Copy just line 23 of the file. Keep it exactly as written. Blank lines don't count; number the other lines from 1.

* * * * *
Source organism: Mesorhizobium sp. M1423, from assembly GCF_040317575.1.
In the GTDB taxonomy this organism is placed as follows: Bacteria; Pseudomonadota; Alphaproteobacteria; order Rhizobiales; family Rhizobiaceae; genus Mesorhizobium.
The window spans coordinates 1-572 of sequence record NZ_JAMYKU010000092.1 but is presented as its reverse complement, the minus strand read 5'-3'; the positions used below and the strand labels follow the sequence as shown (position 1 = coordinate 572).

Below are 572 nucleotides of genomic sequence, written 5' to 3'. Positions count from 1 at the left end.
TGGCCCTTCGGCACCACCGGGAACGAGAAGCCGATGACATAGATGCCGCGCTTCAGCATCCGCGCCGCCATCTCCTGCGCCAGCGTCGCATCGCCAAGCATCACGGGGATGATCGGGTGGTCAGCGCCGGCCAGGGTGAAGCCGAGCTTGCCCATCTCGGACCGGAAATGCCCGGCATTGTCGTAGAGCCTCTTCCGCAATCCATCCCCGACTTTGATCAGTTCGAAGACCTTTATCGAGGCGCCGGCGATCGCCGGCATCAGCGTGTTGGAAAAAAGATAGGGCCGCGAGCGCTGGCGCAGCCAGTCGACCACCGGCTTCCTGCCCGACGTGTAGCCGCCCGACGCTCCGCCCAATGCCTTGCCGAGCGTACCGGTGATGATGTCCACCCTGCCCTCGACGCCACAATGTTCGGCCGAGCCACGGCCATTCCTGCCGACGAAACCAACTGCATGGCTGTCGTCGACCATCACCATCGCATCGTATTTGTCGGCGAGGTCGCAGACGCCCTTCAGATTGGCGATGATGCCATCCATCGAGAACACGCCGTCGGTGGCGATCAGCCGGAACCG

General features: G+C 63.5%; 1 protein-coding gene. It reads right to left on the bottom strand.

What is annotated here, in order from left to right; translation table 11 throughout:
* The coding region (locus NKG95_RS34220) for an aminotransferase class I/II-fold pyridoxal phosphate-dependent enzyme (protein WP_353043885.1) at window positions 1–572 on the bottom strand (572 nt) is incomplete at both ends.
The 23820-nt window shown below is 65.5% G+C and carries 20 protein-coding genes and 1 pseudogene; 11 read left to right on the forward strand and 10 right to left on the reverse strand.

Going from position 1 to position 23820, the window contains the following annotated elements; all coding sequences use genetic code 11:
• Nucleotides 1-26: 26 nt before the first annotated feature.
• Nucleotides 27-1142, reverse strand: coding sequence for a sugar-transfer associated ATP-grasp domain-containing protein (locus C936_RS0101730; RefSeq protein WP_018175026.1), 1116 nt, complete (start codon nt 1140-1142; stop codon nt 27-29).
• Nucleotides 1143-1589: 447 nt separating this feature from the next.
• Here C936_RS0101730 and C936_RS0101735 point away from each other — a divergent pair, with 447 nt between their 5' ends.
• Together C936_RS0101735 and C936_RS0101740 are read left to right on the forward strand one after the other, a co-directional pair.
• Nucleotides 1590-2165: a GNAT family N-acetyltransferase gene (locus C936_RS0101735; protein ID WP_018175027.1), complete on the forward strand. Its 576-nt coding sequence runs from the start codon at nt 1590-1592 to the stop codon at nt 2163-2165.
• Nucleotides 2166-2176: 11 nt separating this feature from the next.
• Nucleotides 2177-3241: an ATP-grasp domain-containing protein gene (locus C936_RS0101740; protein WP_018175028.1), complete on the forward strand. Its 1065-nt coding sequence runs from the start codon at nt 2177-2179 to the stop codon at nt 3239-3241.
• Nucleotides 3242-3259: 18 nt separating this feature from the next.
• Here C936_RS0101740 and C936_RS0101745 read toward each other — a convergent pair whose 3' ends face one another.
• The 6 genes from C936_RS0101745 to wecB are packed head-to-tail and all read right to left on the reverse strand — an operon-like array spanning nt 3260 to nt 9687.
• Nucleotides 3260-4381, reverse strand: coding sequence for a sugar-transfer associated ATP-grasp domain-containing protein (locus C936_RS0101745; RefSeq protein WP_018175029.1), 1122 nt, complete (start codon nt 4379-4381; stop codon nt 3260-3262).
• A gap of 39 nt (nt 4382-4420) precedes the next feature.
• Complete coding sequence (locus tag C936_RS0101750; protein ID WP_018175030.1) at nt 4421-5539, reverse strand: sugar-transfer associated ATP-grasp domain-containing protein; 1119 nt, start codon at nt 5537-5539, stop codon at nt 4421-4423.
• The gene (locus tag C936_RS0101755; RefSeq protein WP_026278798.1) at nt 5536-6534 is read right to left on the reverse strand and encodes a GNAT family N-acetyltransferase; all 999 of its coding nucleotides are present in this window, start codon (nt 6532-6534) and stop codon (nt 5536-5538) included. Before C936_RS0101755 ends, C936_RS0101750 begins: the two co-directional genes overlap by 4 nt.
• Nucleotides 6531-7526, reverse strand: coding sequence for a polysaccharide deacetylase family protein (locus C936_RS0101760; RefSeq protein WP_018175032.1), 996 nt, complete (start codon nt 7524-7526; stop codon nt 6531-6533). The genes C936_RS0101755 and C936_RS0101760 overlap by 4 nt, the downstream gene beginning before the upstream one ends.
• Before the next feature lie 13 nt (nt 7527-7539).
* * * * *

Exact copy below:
• A gap of 39 nt (nt 4382-4420) precedes the next feature.